What happens from here remains to be seen. But the Jags are in need of better defense. In their playoff loss to the Jets, Vinny Testaverde lit up the secondary for 284 passing yards, and Curtis Martin rushed for 124 yards and two touchdowns.
For the season, the Jaguars ranked 25th in total defense and produced the third-fewest sacks in the NFL with 30.
Capers brings with him a 3-4 defensive alignment with a lot of blitzing. Coughlin, however, prefers a 4-3 with four down linemen, so the Jags will use a hybrid, utilizing four down linemen but zone blitzing a lot.
In fact, in getting ready for the season, the Jags blitzed the Chiefs so much in a preseason game, they left Kansas City coach Gunther Cunningham grumbling with complaints afterward.
If there's a singular key to the Jaguars playing better defense, it's getting the most out of defensive end Tony Brackens, whose injury-riddled '98 season left him with only 3½ sacks. Still, in the previous two seasons, Brackens produced a disappointing seven sacks in each of those years.
The Jaguars added veteran free safety Carnell Lake and former Tennessee Oiler Gary Walker at defensive tackle. They're hoping high draft picks -- Florida State defensive tackle Larry Smith and Alabama cornerback Fernando Bryant -- will crack the starting lineup.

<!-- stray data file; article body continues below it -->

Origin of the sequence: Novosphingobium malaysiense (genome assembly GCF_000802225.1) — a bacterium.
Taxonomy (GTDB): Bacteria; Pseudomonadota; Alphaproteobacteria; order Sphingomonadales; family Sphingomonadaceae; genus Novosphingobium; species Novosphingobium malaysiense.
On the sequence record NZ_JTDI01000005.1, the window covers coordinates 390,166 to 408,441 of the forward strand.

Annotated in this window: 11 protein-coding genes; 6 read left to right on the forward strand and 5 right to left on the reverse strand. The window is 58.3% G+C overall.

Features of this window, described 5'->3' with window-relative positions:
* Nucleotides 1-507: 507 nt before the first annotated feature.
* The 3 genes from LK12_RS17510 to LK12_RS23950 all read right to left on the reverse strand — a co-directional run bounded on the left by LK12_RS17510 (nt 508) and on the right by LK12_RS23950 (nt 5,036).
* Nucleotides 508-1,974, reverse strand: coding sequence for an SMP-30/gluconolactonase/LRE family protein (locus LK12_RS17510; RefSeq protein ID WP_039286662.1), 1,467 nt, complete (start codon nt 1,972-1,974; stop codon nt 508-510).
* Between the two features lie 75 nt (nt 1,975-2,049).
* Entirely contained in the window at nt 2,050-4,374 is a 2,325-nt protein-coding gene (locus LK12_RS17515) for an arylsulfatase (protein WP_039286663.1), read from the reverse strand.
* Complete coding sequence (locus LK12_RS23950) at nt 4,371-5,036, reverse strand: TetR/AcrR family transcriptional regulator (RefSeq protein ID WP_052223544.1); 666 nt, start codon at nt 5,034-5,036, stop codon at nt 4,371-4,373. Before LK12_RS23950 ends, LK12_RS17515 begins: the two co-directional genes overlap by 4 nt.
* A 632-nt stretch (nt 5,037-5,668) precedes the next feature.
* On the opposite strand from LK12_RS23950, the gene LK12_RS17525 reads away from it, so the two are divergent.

As good as Jacksonville has been since its entrance into the league five seasons ago, the Jags have never placed a defensive player in the Pro Bowl.
Perhaps Capers' system will change that. However, there is clearly work to be done for this defense to catch up to the team's potentially prolific offense.
"It would be foolish to think coach Capers is going to come in here and be the panacea for all the problems we've been having," Jaguars defensive tackle Seth Payne said. "No matter what coach Capers can bring to this defense, it's still up to the personnel to carry it out."
The players love Capers' system. Now they have to go out and execute it on the field.
Only when that's accomplished will the Jaguars begin to fulfill their immense potential.
"(Capers' new defense) brings an attitude," cornerback Aaron Beasley. said. "Guys want to be aggressive. That's what defense is all about. This style is becoming contagious."
Lake, who played under Capers in Pittsburgh, said, "With the personnel on this team, and Dom's coaching, we can be very good. Can we be top 10 good? I think so."
The Jaguars' schedule is one that could -- and should -- lead to home-field advantage throughout the playoffs, something they insist cost them in the loss to the Jets last January.
The Jags play only four '98 playoff teams this year, and their overall schedule ranks 22nd in the NFL in terms of difficulty. They'll play the expansion Browns twice, the rudderless Bengals twice and the in-transition Ravens twice. That should be six automatic wins. They also play the Titans and Steelers twice, against whom they should at least split, giving them eight wins in the division.
Meanwhile, the Jags' chief competition for the AFC title, the Jets and Broncos, face tougher schedules and tougher divisions.
So, if there was ever a time for "Super Bowl or Bust" or to "Take it to the Next Level," it's 1999.
Mark Cannizzaro of the New York Post writes a weekly AFC notebook for ESPN.com that appears each Thursday.